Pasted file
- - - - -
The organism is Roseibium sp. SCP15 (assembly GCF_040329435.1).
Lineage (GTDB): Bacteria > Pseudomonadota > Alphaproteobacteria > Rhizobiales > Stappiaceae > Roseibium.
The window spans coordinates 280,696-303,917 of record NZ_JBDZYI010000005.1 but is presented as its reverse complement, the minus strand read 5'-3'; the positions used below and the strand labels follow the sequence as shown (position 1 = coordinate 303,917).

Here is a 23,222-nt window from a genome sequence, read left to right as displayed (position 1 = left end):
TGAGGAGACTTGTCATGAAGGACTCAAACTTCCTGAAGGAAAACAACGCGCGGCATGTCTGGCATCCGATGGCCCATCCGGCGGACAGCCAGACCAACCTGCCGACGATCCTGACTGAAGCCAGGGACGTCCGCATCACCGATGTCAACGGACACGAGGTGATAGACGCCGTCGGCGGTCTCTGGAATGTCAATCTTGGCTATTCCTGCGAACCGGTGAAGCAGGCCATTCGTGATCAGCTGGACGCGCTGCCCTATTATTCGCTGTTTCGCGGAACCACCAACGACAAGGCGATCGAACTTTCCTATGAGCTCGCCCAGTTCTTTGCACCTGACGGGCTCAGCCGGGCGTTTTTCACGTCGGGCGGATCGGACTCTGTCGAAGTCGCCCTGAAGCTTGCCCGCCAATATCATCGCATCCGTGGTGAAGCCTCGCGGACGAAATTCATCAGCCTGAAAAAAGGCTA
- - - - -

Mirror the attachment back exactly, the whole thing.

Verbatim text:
The organism is Roseibium sp. SCP15 (assembly GCF_040329435.1).
Lineage (GTDB): Bacteria > Pseudomonadota > Alphaproteobacteria > Rhizobiales > Stappiaceae > Roseibium.
The window spans coordinates 280,696-303,917 of record NZ_JBDZYI010000005.1 but is presented as its reverse complement, the minus strand read 5'-3'; the positions used below and the strand labels follow the sequence as shown (position 1 = coordinate 303,917).

Here is a 23,222-nt window from a genome sequence, read left to right as displayed (position 1 = left end):
TGAGGAGACTTGTCATGAAGGACTCAAACTTCCTGAAGGAAAACAACGCGCGGCATGTCTGGCATCCGATGGCCCATCCGGCGGACAGCCAGACCAACCTGCCGACGATCCTGACTGAAGCCAGGGACGTCCGCATCACCGATGTCAACGGACACGAGGTGATAGACGCCGTCGGCGGTCTCTGGAATGTCAATCTTGGCTATTCCTGCGAACCGGTGAAGCAGGCCATTCGTGATCAGCTGGACGCGCTGCCCTATTATTCGCTGTTTCGCGGAACCACCAACGACAAGGCGATCGAACTTTCCTATGAGCTCGCCCAGTTCTTTGCACCTGACGGGCTCAGCCGGGCGTTTTTCACGTCGGGCGGATCGGACTCTGTCGAAGTCGCCCTGAAGCTTGCCCGCCAATATCATCGCATCCGTGGTGAAGCCTCGCGGACGAAATTCATCAGCCTGAAAAAAGGCTA